It's not just the screens. And she notes that surveys pre-pandemic already showed reading for fun had already dropped off a cliff for 9 and 13 year olds.
If you have taught in the last twenty years, or regularly reads here, you already know what's happening. As Marsh explains the loss of interest in story:
This disregard for story starts as early as elementary school. Take this requirement from the third-grade English-language-arts Common Core standard, used widely across the U.S.: “Determine the meaning of words and phrases as they are used in a text, distinguishing literal from nonliteral language.” There is a fun, easy way to introduce this concept: reading Peggy Parish’s classic, Amelia Bedelia, in which the eponymous maid follows commands such as “Draw the drapes when the sun comes in” by drawing a picture of the curtains. But here’s how one educator experienced in writing Common Core–aligned curricula proposes this be taught: First, teachers introduce the concepts of nonliteral and figurative language. Then, kids read a single paragraph from Amelia Bedelia and answer written questions.
Yup. The rise of NCLB and Race to the Top and Common Core have cemented the practice of teaching students to read and respond to tiny little fragments of works rather than the whole thing.
You can argue (as some have, responding to this article on the tweeter machine) that no standards ever said, "Go out and never read an entire work of literature again." And that's fair-- Common Core didn't require this exactly. But it surely enabled it, in two crucial ways.
For one, it added fuel to the high stakes Big Standardized Test craze. NCLB ramped up BS Tests across the nation, but those were sorted out state by state. The Core created the illusion that we could have BS Tests aligned to national-ish standards and so it was okay to attach higher and higher stakes to test results. But that meant lots and lots of test prep materials, conveniently published under the "Common Core aligned" claim. And since the BS Tests tested with short clips from reading, the most effective test prep would have to mirror that approach. Teachers were pitched coaching book after coaching book with selections just a few paragraphs long tied to multiple choice questions.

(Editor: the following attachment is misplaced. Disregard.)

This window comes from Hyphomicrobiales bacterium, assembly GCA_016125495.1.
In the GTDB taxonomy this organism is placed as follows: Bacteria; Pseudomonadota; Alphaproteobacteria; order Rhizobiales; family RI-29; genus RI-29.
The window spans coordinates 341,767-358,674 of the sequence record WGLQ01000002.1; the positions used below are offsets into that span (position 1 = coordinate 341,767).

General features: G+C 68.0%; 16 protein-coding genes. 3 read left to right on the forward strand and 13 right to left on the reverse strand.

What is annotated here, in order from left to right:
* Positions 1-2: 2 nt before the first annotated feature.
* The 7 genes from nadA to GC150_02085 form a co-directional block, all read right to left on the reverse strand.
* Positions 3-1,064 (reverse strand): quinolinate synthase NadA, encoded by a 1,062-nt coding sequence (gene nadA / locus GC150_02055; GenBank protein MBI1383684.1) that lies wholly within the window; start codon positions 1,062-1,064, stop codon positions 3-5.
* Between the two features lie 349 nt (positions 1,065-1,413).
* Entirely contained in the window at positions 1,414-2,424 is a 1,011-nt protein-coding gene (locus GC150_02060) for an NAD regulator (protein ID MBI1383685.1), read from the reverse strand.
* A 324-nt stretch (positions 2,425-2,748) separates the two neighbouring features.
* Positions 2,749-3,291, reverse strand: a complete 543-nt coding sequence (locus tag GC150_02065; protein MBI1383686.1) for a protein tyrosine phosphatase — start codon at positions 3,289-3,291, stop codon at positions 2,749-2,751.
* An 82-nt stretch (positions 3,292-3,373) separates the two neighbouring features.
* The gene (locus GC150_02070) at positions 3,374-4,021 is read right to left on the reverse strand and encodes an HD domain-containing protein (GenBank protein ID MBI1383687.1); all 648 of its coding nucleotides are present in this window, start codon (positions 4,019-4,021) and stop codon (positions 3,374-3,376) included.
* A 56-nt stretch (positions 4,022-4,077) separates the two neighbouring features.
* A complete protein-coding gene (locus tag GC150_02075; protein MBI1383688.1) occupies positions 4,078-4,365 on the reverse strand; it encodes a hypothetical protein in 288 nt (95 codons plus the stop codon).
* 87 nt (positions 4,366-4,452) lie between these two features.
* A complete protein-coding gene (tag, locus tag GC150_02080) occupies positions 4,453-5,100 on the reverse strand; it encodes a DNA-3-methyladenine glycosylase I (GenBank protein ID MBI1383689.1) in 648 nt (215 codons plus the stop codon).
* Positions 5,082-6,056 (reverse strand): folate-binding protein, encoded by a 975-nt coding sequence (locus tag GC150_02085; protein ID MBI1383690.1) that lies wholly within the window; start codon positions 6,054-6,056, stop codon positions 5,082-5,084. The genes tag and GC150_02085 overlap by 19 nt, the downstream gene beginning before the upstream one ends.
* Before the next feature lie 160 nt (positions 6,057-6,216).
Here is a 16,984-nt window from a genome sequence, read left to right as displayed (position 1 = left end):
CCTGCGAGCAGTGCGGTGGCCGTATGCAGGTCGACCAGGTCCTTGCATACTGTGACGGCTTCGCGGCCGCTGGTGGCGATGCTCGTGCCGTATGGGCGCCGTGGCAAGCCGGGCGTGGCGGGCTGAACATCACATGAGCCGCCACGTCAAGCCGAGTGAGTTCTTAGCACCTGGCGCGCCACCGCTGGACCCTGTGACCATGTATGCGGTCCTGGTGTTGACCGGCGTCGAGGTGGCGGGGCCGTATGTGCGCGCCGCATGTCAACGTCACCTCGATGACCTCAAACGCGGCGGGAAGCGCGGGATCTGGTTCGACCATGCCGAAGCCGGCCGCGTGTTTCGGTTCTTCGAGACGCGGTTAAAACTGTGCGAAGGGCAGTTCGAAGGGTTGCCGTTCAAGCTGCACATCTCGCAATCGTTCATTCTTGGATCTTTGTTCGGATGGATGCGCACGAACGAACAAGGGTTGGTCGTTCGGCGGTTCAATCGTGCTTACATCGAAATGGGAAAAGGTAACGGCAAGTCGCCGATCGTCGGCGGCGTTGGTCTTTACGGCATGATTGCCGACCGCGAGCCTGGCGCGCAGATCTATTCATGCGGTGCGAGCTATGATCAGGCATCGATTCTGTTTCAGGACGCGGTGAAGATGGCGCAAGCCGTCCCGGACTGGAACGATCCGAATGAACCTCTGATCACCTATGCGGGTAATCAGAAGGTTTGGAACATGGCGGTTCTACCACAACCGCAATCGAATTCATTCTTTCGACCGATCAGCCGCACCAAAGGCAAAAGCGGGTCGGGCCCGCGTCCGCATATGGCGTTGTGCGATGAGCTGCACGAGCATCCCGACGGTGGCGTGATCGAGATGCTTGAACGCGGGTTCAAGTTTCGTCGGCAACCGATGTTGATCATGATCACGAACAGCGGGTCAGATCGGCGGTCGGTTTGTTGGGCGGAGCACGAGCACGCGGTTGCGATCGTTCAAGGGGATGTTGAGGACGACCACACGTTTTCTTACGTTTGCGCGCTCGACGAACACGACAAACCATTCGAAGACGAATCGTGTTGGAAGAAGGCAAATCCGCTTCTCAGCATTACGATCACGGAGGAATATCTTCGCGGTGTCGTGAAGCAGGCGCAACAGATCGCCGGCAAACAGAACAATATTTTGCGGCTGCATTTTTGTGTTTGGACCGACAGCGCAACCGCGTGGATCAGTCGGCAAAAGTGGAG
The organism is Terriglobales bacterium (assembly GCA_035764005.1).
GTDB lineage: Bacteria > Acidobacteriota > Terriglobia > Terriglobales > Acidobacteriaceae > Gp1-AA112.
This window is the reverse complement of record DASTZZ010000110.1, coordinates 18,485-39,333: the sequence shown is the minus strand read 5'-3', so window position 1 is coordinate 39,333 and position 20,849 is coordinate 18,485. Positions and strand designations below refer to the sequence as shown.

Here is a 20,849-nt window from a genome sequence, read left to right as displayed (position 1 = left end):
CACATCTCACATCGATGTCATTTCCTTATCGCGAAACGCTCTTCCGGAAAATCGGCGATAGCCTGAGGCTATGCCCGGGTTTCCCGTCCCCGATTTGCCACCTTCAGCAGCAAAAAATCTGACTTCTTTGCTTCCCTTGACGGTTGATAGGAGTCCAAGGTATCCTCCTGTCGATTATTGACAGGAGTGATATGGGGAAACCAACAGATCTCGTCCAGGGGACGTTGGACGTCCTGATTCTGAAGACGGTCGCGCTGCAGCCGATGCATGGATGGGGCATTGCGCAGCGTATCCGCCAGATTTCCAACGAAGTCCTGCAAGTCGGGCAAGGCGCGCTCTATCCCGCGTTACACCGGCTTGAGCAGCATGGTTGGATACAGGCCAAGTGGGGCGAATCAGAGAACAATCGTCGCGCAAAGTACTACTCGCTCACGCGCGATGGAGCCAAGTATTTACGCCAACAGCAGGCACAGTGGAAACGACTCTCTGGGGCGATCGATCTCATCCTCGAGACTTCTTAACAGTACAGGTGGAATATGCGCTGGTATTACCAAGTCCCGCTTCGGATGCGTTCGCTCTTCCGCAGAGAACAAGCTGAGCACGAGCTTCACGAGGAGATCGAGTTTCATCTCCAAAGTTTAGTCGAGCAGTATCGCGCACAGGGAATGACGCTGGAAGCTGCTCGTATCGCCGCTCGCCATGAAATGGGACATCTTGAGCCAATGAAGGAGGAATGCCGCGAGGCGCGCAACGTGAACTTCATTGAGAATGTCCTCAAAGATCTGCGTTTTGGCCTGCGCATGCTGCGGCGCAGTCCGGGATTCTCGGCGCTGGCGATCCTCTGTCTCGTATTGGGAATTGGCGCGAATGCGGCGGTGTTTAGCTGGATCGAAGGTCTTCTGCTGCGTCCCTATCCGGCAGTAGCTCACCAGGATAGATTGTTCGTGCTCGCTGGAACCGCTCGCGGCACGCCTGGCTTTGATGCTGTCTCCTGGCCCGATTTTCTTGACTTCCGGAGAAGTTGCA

The Core also ramped up the idea of reading "skills," the idea that reading skills could somehow exist in a vacuum, somehow separated from actual content. And if you don't need any content knowledge to pack in with the reading, well, content knowledge can also mean the rest of the piece itself. David Coleman wanted us to stay within the four corners of the text, and the absurd extension of that idea is that we can stay within the four corners of the fifth and sixth paragraph of the entire work.
"Skills" divorced from content gets us reading comprehension equivalent of DIBELS, the crazy pants "reading" assessment that tries to "test" the skill of decoding by having students decode words that aren't words--reading without actually reading. The literature version of that is reading comprehension without any larger work to comprehend. Answer these questions about one page out of Hamlet, as if one need not read the whole work to develop real comprehension. As if reading comprehension is a skill that can be tested in a vacuum.
The end effect is to reduce "reading" to a performative task, with no real purpose except to gear students for the Big Standardized Test.
As Marsh points out, the enjoyment of reading, the pleasure of being on the receiving end of a story, a communication, a human mind and heart being transmitted through the printed page--none of that needs to be sacrificed in the service of developing reading skills.
This is why high stakes testing remains my Education Enemy #1. It turns everything upside down by insisting that the purpose of education is to get students ready to score well on the Big Standardized Test, instead of getting them ready to live their lives, to become their best selves, to grasp what it means to be fully human in the world. Twenty years of high stakes testing has caused too much of education to lose the plot. The number of students who can't imagine any purpose for reading except to answer test questions is just one sad symptom.